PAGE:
As Wendy Hunter waited in self-isolation for the results of her COVID-19 test, she had no idea how anxious she was until her daughter's doctor called her on Saturday with the news.
Suffering from chronic obstructive pulmonary disease and severe asthma, for days Ms Hunter had mild symptoms of the virus, including a headache, sore throat and muscle aches.
Finally the call came. She had tested negative.
"Prior to that I thought I was okay, but when I found out I didn't have it everything just lifted from my shoulders," Ms Hunter said from her daughter Amy's Wollongong home.
Ms Hunter's dream six day New Zealand cruise aboard the Ovation of the Seas ended in tragedy when multiple people aboard the ship tested positive for the disease in the days after it docked in Sydney on March 18.
It doesn't matter where you are people are complacent. They think they will be okay, but the virus doesn't play that game.Bega's Wendy Hunter
She is now one of more than 300 Bega Valley residents to be tested so far, with nine confirmed to have contracted the disease.
Her self-isolation finished on Wednesday, and Ms Hunter said she will be "hunkering down at home and not going anywhere" when she returns to Bega this week after a month away.
"I have a really kind neighbour who will do the shopping for me," she said.
"I'll be so glad to get back home. I will open all the windows to let in some air and I'm looking forward to seeing my two little chooks.
"I will touch base and just breathe."
Ms Hunter inadvertently found herself "amidst" what has become a cruise ship fiasco, with the army possibly being called on by the NSW government over coming days to help helicopter doctors onto eight vessels refusing to leave.
Ms Hunter and the rest of the Ovation of the Seas passengers were not screened after disembarking, and were not advised to self-isolate by NSW Health for days, despite two showing COVID-19 symptoms towards the end of the cruise. With infections later detected in communities, the situation led to a blame game between the federal and state government over who was at fault.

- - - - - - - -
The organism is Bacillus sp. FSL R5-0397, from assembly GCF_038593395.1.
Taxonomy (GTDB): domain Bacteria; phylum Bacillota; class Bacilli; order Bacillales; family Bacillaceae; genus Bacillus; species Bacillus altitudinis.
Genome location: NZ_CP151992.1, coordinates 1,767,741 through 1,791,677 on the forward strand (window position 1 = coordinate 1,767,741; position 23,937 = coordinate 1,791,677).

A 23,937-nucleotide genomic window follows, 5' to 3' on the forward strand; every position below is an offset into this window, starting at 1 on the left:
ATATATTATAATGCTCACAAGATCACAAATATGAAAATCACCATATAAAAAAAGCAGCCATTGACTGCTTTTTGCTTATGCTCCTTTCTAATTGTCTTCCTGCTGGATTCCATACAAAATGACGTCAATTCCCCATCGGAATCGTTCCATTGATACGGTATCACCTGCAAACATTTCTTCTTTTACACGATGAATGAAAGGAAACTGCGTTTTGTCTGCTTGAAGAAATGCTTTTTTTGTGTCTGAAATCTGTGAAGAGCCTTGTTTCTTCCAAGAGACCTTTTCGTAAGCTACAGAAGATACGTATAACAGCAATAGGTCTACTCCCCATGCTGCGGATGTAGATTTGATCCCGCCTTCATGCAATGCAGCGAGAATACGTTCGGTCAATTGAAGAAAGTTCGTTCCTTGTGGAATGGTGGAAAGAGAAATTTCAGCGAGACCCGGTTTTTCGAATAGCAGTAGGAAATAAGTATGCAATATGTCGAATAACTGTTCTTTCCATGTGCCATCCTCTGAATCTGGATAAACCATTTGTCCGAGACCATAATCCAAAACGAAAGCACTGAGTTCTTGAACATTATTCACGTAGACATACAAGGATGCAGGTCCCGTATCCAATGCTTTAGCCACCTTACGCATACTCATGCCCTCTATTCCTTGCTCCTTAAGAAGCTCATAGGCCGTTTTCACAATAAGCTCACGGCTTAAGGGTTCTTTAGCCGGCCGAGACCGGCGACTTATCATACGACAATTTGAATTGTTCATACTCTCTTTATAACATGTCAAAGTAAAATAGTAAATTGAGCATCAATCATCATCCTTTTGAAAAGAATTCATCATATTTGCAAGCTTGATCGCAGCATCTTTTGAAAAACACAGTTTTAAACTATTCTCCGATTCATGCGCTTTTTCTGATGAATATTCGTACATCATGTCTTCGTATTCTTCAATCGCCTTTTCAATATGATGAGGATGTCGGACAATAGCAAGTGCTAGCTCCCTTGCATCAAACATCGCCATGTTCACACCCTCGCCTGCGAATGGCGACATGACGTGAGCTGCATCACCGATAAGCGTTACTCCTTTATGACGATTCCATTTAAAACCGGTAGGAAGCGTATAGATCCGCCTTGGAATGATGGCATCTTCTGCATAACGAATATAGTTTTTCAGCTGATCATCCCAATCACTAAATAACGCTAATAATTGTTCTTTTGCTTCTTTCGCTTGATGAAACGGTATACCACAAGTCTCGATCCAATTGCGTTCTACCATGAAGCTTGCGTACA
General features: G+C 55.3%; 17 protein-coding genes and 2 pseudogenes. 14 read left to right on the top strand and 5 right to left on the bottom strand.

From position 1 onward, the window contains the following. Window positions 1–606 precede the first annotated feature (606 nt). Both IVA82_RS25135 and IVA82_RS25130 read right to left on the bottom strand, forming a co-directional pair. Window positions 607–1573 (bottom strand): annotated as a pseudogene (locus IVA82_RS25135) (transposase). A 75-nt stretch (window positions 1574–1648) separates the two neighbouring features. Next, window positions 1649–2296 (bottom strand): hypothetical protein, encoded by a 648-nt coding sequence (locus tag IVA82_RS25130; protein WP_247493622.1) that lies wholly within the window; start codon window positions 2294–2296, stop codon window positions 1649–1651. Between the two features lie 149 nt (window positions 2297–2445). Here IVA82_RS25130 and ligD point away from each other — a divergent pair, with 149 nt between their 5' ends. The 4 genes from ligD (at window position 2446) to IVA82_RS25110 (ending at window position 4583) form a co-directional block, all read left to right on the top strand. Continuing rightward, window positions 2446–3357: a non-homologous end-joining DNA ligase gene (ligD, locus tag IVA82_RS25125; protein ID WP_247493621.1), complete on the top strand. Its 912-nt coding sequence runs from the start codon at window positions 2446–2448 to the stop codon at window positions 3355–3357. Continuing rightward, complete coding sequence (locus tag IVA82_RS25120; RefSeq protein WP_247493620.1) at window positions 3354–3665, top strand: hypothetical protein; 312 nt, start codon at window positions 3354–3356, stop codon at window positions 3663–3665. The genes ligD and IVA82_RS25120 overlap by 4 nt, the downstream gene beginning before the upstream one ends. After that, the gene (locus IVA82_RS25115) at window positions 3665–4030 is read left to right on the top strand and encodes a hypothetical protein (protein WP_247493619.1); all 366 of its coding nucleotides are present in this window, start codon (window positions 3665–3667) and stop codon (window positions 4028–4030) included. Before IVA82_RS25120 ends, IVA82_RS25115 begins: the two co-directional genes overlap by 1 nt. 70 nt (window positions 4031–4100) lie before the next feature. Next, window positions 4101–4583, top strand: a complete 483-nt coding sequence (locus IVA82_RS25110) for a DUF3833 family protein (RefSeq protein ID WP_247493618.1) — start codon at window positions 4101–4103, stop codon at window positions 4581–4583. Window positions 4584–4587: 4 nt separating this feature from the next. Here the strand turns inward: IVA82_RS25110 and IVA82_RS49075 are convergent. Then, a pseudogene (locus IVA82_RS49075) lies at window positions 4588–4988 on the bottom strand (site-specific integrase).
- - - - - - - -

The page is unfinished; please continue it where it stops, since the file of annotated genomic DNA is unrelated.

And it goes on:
Australian Border Force commissioner Michael Outram said his officers were not at fault, putting the blame squarely on NSW Health and the federal Department of Agriculture.
Ovation of the Seas docked the same day federal health minister Greg Hunt issued an emergency biosecurity order preventing any vessels from docking in Australia for one month, and a day before the Ruby Princess docked in Sydney's Circular Quay despite 13 people being sick on board. According to health departments the vessel is linked to over 400 cases of COVID-19 across Australia.
South East Regional Hospital medical services director Liz Mullins said last week, she "wouldn't be surprised" if local cases were linked to the Ruby Princess.
While the current COVID-19 pandemic is unprecedented, current Home Affairs minister Peter Dutton was involved in putting together Australia's influenza pandemic plan of action while health minister in 2014.
The Australian Health Management Plan for Pandemic Influenza states while the screening of passengers on cruise ships prior to disembarkation of a ship with evidence of influenza on board "may slow [the] introduction of the disease into the community in early stages of the pandemic", the government was also concerned this would damage "the international perception of Australian tourism".
The plan also states "WHO International Health Regulations require that measures not unnecessarily interfere with international trade and travel".
According to the federal government, "the majority of confirmed cases in all states were acquired overseas".
Ms Hunter, said she is concerned Australians have been complacent, including the Prime Minister who she said "was telling everyone to go to the football", despite the first virus cases being discovered in January.
"It doesn't matter where you are people are complacent. They think they will be okay, but the virus doesn't play that game," she said.
She said the hygiene aboard the Royal Caribbean cruise ship was "second to none", adding passengers were "probably" exposed to the virus before boarding as foreign travellers arrived in Australia on planes.
"The cruise ship industry is very aware of how things can spread," she said.
"I don't know what it is about Australia, but we get so much more stuck on boats than we do planes. It's the same view we have on asylum seekers," Ms Hunter said.
After spending weeks in isolation, Ms Hunter has a few pointers on how to get through the two week period trapped inside.
"If you are in isolation, try to stick to your routine. Sleep and eat your meals at a regular time and find a way to do exercise," she said.
"Staying in touch with friends has also been really important. They have been a good support. I feel like I'm part of a community that really cares.
"People have been offering to do things for me which helps me feel secure."
The Ovation of the Sea also hit the headlines in December when a number of passengers were killed while taking part in a day trip during New Zealand's White Island volcano eruption.